Boston, MA -- (SBWIRE) -- 04/30/2014 -- BMI maintains a cautiously optimistic stance with regards to South Africa's freight transport sector in 2014. Although there are risks to the mining sector from a potential hard landing in China, our Mining desk believes that growth will continue, which bodes well for the rail and port sectors in particular. Imports of containerised goods could struggle to maintain volumes as the rand depreciates against the dollar, though equally this could boost manufactured exports from South Africa. Nevertheless, we have made moderate downgrades to most of our forecasts for the country following the release of full-year 2013 data.
Headline Industry Data
- Rail freight growth will be 3.0% in 2014, and will average 3.4% to 2018.
- Richards Bay Port's tonnage throughput in 2014 is forecast to increase by 4.2%. Over the medium-term we project a 4.8% average annual increase.
- 2014 total trade growth is forecast at 5.3%, and to average 5.3% over the medium term.
- Road freight volumes are set to expand by 5.7% in 2014, and to average 5.9% over our forecast period.
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Key Industry Trends
Pharma Market Entices Companies: South Africa has one of the most promising pharmaceuticals markets in Sub-Saharan Africa (SSA). Despite challenges currently facing the sector, BMI is bullish with regards to the country over the longer term, as favourable demographics will ensure growth. This is a view shared by a number of freight players looking to capitalise on the market's growth prospects. Further, we believe that imports of pharmaceuticals will help support growth in freight volumes, and generate revenues.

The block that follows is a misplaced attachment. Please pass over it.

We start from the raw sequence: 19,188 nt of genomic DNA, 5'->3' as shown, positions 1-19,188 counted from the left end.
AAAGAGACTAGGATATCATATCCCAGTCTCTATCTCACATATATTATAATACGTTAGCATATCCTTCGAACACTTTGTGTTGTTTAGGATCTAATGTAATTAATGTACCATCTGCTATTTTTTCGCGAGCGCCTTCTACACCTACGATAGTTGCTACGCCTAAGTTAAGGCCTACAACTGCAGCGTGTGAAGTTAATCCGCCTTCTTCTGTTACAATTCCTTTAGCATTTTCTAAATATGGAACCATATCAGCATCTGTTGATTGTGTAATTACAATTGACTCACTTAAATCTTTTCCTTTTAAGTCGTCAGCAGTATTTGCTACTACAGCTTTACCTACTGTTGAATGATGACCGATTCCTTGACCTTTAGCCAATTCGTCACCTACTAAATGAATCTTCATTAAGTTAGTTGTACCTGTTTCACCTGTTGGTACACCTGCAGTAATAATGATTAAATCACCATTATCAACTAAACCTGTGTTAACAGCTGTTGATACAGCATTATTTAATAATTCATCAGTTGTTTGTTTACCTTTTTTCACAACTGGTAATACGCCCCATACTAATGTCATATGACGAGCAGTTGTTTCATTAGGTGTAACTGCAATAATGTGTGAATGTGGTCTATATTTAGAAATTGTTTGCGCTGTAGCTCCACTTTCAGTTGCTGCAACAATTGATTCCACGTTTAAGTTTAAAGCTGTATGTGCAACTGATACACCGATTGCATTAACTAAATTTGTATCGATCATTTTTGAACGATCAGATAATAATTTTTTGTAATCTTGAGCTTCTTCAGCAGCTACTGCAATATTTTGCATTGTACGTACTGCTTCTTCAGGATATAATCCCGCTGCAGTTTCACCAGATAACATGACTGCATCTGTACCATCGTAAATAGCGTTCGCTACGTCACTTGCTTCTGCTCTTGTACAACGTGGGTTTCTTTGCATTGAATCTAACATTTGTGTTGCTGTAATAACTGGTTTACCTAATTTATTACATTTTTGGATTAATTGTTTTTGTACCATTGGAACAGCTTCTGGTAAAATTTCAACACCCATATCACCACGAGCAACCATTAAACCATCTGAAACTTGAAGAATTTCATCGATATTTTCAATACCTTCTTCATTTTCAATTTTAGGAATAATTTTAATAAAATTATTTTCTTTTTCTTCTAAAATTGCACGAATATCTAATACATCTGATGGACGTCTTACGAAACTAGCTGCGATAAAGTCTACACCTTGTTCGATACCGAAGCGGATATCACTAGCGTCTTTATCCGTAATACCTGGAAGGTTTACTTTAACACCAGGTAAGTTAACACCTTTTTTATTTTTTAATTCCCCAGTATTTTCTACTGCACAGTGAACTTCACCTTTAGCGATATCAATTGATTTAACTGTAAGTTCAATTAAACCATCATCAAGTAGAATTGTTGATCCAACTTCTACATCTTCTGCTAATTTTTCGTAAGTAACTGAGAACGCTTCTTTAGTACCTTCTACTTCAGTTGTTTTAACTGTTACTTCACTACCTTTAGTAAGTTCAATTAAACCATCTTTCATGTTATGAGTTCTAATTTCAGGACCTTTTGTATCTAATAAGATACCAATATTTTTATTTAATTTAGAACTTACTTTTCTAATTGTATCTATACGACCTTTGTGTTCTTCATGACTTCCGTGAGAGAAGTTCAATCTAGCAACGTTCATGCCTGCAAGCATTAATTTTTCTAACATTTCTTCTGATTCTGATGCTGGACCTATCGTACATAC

TNPA Reaffirms Durban Harbour Development Plans Despite Criticism: South Africa-based Transnet National Ports Authority (TNPA) has reaffirmed its plan to lengthen and deepen Durban harbour. The confirmation follows media reports stating that the project is facing criticism from several environmental groups. The Department of Environmental Affairs (DEA) has not discarded the Environmental Investigation Agency (EIA)'s approval for the deepening, lengthening and widening of berths 203 to 205, according to a TNPA spokesperson.
Power Failure Hampers Exports: Following a poor month in January, in which there was a sizeable drop in throughput as compared to January 2013, Richards Bay Coal Terminal suffered a power cut on January 31 which paralysed the terminal for a week. This halt in exports from the terminal will have cost South Africa around ZAR200mn in exports a day. The power cut will not only affect the one week. There were still 28 ships at anchorage in mid-February, and the backlog will not be fully cleared until the end of March.
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